BP: How many years are too many?

Another day, another Hank Steinbrenner article
Yanks, Twins talkin' Santana

Since no one really wants to talk about stadium construction, Hank Steinbrenner or, to a lesser extent, the Yanks’ own Action Jackson, let me pander to the commenters just go back to Johan Santana.

In a free piece at Baseball Prospectus today, Steven Goldman writes on lengthy multi-year contracts. His overall point as it relates to the Yankees and Alex Rodriguez is that 10-year contracts for position players are generally not as bad as pitchers. Of course, the scarcity of ten-year contracts makes an in-depth study of them next to impossible, and we’re really relying on the evidence from Dave Winfield as a barometer of success.

When it comes to pitchers, however, Goldman takes a look at multi-year contracts and Johan Santana. He concludes that “the odds of a pitcher surviving ten years unscathed are minuscule.”

But what about the seven years Santana is rumored to want? Let me excerpt:

Of course, many lefties have pitched well at that age [36], but the list of those who maintained their value to a degree that they would be worth the kind of length and value that Santana is apparently demanding is pretty small: Lefty Grove, Randy Johnson, and Steve Carlton comprise the top tier, after which you have to start cherry-picking the odd Jamie Moyer, Warren Spahn, Kenny Rogers, and David Wells seasons. As good as Santana is, history and human physiology are against him.

That said, it’s possible that no one cares. One of the interesting things we’ve seen this offseason—particularly in the contracts for A-Rod, Jorge Posada, and perhaps also what Santana will get—is the kind of contract where no one involved really thinks that the player will deliver value commensurate with the dollars involved throughout the term of the contract. The team does what it has to maintain its ability to win now, figuring that it will deal later with the problem of having an expensive, underperforming vet around.

I like what Goldman has to say here but with a few caveats. First, he doesn’t really control for inflation when it comes to the Posada and A-Rod deals. It’s quite possible that Jorge Posada will be a good deal in a few years as the market for catchers explodes. The same holds true for A-Rod. We just won’t know if these two players become dead weight until after the fact. So assuming that teams are willing to take on contracts that extend beyond the reasonable shelf life of a player is something of a flawed conclusion considering where baseball economics are heading.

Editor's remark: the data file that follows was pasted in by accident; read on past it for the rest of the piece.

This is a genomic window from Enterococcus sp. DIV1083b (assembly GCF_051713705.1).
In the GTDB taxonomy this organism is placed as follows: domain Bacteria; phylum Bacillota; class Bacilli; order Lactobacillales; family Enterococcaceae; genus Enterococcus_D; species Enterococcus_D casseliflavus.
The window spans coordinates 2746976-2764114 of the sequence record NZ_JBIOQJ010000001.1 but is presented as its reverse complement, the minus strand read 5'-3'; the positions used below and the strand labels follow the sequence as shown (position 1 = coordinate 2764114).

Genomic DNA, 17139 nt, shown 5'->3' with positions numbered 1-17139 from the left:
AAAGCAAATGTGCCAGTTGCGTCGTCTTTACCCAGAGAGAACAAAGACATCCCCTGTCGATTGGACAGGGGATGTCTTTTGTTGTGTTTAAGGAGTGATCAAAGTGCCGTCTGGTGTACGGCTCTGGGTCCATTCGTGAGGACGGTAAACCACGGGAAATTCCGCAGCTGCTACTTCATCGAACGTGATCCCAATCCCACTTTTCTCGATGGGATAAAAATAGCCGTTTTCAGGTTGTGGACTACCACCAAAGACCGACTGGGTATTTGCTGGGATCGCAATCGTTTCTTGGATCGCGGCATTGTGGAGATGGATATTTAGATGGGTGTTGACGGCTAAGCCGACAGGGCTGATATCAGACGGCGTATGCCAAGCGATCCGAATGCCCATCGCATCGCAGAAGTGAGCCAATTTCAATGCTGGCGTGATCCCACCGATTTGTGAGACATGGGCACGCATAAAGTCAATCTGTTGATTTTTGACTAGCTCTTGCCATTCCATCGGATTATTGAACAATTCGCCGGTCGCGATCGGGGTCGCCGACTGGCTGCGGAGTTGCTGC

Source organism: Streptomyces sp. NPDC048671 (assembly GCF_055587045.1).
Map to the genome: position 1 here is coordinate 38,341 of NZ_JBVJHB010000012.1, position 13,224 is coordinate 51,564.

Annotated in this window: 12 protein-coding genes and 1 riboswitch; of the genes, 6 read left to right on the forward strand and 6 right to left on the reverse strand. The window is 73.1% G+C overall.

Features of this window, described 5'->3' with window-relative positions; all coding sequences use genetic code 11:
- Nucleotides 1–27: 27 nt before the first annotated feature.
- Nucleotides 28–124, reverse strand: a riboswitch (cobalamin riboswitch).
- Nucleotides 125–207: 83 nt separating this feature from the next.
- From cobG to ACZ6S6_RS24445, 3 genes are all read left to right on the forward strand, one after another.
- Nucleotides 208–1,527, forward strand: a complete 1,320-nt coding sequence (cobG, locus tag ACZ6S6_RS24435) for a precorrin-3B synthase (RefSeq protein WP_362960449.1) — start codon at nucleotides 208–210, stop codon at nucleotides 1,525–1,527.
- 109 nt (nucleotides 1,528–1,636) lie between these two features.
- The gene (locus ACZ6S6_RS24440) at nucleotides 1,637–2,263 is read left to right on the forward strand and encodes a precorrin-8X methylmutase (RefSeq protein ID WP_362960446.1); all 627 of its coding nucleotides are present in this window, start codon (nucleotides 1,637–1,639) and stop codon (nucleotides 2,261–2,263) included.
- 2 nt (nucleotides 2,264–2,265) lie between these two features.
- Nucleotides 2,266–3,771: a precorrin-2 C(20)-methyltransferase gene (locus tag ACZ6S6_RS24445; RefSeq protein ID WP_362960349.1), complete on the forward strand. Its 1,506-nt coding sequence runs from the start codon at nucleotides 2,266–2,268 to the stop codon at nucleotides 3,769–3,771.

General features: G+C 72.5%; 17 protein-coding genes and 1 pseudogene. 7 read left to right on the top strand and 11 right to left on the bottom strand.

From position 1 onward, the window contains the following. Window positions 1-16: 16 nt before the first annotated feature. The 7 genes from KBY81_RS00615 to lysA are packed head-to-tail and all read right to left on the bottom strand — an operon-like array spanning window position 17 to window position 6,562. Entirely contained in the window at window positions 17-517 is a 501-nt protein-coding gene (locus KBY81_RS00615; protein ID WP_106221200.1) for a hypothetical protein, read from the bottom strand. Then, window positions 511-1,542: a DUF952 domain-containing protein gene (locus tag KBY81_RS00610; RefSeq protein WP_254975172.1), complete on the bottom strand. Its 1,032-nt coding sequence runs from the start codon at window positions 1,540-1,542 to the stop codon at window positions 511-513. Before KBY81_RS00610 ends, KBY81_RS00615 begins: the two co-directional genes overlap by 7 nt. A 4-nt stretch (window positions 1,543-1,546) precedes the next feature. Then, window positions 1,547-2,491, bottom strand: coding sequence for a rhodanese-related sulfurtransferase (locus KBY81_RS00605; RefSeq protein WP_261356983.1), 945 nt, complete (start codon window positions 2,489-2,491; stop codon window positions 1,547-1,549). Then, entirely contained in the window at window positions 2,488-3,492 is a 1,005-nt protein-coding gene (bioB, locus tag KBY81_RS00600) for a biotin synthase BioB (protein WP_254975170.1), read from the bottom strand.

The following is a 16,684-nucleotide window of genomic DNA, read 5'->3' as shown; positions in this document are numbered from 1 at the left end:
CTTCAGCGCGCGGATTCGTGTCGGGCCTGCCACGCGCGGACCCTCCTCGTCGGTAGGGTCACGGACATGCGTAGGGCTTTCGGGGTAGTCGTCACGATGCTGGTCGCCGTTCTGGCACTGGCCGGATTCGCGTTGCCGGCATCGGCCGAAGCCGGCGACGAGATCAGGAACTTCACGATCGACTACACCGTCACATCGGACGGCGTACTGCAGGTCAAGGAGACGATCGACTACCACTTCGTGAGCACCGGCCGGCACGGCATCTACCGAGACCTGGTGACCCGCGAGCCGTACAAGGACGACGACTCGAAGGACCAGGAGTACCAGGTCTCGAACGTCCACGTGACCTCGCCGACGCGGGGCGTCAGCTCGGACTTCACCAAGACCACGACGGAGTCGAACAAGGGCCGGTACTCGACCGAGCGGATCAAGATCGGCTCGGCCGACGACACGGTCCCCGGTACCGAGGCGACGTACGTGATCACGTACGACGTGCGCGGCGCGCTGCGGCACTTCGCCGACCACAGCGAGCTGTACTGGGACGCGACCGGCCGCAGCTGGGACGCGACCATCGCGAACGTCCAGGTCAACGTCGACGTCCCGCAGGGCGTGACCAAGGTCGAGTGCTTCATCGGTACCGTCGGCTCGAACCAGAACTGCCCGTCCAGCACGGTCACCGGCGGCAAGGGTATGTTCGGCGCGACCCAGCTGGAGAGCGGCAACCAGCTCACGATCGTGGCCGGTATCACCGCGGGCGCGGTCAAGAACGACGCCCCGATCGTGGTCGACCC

But more germane to the Santana discussion is something we’ve mentioned before. The Yanks would be giving up lots of young potential and around $150 million for a player who probably won’t be able to live up to the demands of a $20-$25 million a year contract after the fourth or fifth season. Considering that Santana’s stats put him more in the mold of Johnson or Carlton but physically, he doesn’t profile to be as durable as those lefties, his long-term outlook doesn’t look at rosy as those two pitchers. Wells and Rogers have relied more on pinpoint control and slow, slower, slowest breaking ball approaches to pitching and have managed to stay effective by honing their craft. In other words, it’s unlikely that Santana 2008 and Santana 2012 will be anywhere near the same pitcher.

For A-Rod, a deal of this magnitude makes sense, and the marketing bonuses seem to support the belief that the Yanks will recoup this investment and then some. But for Santana, a lefty hurler at his peak now at nearly 29, it’s buyer beware.

Another day, another Hank Steinbrenner article
Yanks, Twins talkin' Santana
  • http://www.thisiswhatwedonow.com Larry

    I find it mind-boggling that a trade is even being considered since the Yanks can get Santana without having to give anyone up in one year.

    • http://deleted Mike R.

      That is precisely the problem. There are no guarantees that he will reach free agency. Passing on him with the idea that you could sign him next winter is just as risky as a trade. If you do not trade for him you risk someone else trading for him and signing him long term.

      • http://www.thisiswhatwedonow.com Larry

        I’m more than OK with someone else foolishly dumping their top-shelf prospects for Santana. Especially if that someone else is, say, the Mets, which would allow the Yanks to face Santana less than they already do.

      • http://yankeesetc.blogspot.com/ Travis G.